Higher Education places in 2010: lack of information, new corrupt schemes


On Friday all those applying to institutes could see the lists of those accepted. Representatives of the Government and Committee on Education say that the process this year was successful and that problems with a large number of people entitled to concessionary treatment and corrupt schemes were overcome. Independent experts on the other hand talk of numerous violations.

The number of applications at 37 million was slightly down on last year since now each person can apply to a maximum of 5 institutes.

The Head of the Centre for Education Monitoring, Pavlo Polyansky says that the process was successful and that on the whole there were no excesses and that the Ministry managed to prevent leaks of the exam tasks. He says that the complaints were largely that a person received a lower score than they expected, but that this is life.

At the same time he speaks of attempts by some institutes to turn down some of the applicants through various means and create new corrupt schemes for entry. One of such schemes was to recognize applicants as winners of school olympiada [competitions – meaning they don’t have to compete for places – translator) where the kids had not even taken part, but have influential parents. However they usually found lawful means, he says, by having additional interviews or tests, often in non-profile disciplines (knowledge of law for people trying to get into an agricultural college)

Maxim Lutsky, member of the Parliamentary Committee on Education says that the possibilities for creating dishonest conditions were brought to a minimum, with all based on ZNO [independent external examination] and school leaving certificates.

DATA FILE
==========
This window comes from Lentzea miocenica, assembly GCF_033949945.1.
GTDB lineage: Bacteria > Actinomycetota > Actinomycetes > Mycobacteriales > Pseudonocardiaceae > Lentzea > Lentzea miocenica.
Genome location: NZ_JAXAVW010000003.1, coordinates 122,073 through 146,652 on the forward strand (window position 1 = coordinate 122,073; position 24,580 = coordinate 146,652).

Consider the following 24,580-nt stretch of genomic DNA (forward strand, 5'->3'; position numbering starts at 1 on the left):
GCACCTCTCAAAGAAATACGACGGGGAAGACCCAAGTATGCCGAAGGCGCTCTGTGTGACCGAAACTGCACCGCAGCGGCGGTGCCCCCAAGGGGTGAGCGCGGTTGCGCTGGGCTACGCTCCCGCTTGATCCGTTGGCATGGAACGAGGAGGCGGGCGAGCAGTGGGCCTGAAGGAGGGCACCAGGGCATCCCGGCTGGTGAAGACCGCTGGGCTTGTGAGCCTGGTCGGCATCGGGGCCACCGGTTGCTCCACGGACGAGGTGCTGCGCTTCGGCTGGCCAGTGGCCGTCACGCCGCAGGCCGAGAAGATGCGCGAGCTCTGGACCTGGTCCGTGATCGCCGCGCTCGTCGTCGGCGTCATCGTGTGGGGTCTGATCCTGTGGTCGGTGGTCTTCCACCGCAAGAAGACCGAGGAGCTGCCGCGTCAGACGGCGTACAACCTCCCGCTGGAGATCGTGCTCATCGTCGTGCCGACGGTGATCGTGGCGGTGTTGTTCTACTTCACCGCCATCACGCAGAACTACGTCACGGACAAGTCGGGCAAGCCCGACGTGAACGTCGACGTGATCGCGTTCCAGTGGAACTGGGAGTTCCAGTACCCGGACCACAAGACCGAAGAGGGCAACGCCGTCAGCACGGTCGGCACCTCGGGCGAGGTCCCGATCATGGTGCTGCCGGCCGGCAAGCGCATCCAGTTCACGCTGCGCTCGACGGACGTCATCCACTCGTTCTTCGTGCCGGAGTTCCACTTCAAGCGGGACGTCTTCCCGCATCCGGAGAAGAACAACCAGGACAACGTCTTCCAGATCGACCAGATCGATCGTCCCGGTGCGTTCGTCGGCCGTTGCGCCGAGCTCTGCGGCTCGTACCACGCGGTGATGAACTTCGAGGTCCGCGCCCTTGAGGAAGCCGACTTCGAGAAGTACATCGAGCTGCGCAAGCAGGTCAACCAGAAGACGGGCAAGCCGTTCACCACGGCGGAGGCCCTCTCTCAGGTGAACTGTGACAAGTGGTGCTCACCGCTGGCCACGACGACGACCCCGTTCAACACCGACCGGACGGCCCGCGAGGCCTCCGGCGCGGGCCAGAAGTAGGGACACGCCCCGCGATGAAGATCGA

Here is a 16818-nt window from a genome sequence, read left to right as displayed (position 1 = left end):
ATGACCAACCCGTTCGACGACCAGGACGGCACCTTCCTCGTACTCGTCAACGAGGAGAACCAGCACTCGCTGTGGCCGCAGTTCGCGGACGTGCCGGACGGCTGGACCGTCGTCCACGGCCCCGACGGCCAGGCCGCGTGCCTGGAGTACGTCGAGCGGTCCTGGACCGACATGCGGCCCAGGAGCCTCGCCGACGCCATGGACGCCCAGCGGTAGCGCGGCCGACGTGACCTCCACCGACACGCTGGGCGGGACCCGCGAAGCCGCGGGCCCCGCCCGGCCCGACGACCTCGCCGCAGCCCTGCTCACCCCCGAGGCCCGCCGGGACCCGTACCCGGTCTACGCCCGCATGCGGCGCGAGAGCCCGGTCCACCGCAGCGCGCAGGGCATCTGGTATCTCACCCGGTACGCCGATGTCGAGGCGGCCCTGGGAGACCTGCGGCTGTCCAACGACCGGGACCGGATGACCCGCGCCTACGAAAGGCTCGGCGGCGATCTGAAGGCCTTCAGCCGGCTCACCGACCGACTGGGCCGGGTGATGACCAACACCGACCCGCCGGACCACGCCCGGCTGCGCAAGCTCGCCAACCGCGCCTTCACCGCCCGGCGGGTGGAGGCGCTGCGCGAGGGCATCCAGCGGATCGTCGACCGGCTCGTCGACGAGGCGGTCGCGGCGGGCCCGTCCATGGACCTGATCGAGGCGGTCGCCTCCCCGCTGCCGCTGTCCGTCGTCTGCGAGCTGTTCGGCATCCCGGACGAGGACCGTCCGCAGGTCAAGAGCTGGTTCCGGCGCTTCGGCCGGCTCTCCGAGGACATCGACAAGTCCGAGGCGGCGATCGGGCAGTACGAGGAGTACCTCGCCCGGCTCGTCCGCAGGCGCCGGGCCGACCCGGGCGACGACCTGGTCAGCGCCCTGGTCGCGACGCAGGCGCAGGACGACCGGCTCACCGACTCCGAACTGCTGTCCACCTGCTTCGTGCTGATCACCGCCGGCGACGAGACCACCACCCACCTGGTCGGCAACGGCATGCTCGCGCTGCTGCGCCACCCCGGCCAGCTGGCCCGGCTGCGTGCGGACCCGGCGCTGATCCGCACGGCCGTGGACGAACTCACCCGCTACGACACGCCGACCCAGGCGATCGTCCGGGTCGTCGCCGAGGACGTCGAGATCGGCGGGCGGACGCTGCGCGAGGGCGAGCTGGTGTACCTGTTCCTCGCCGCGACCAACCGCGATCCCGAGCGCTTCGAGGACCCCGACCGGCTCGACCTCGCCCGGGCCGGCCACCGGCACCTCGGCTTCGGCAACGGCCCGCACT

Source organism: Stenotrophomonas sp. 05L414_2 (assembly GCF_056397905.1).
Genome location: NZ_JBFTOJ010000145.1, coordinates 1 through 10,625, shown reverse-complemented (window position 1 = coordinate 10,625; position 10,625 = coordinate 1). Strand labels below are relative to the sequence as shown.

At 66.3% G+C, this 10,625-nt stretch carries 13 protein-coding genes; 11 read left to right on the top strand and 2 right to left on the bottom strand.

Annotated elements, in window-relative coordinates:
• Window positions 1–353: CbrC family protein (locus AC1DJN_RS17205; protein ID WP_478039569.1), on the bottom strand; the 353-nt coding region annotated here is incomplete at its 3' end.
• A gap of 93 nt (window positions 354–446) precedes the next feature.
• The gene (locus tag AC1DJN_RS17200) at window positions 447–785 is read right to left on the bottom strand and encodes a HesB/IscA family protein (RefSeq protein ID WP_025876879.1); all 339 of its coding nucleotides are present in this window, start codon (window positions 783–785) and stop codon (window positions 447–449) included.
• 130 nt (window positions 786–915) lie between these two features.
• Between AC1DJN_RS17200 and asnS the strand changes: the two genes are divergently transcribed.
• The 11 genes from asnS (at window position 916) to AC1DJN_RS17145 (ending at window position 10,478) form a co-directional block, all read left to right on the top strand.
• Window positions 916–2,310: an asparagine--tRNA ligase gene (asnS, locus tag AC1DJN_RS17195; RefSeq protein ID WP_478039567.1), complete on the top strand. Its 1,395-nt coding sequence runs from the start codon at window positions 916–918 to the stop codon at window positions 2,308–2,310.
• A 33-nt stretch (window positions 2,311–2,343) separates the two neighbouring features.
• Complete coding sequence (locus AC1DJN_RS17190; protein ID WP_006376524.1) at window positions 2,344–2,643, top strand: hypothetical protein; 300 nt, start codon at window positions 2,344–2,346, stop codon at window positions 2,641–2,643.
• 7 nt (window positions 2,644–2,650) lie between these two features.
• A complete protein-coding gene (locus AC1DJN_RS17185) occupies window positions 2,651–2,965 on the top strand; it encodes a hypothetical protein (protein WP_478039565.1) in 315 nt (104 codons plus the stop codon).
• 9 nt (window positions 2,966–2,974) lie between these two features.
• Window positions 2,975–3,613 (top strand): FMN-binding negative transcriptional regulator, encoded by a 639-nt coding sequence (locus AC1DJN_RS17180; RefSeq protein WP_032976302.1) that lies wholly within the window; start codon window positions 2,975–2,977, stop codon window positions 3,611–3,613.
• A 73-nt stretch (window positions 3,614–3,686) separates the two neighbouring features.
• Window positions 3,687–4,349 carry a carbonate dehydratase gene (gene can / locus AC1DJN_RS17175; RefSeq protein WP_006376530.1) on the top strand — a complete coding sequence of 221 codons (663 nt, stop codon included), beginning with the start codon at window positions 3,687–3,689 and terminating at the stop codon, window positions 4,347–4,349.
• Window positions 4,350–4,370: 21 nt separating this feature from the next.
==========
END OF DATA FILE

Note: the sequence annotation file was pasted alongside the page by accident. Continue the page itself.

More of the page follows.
However Coordinator of the Civic Network OPORA, Olha Aivazovska believes that the authorities themselves created the conditions for chaos and abuse. Contributing factors were the dismissals of several rectors just before the beginning of the process, the change of rules for getting in and the appearance of new categories of applicants who didn’t need ZNO.

She says that they found situations where the commissions provided information about people who had not submitted documents. Or they put ticks about participation in Olympiada or other concessions which the people were not entitled to, or institutes didn’t post their lists, making it possible for people whose marks had been lower to get in.

Other specialists also speak of systematic infringements, for example, member of the Parliamentary Committee on Education Oles Doniy, who believes that the system created does not ensure equal access to education. Independent monitoring showed that in many institutes there had been hundreds of cases where people jumped the queue, or where a person was scheduled different interviews at one and the same time.  However they say it will only be possible to fully assess the situation in five days when the process of taking documents from those who got onto the lists is completed.

From a report at

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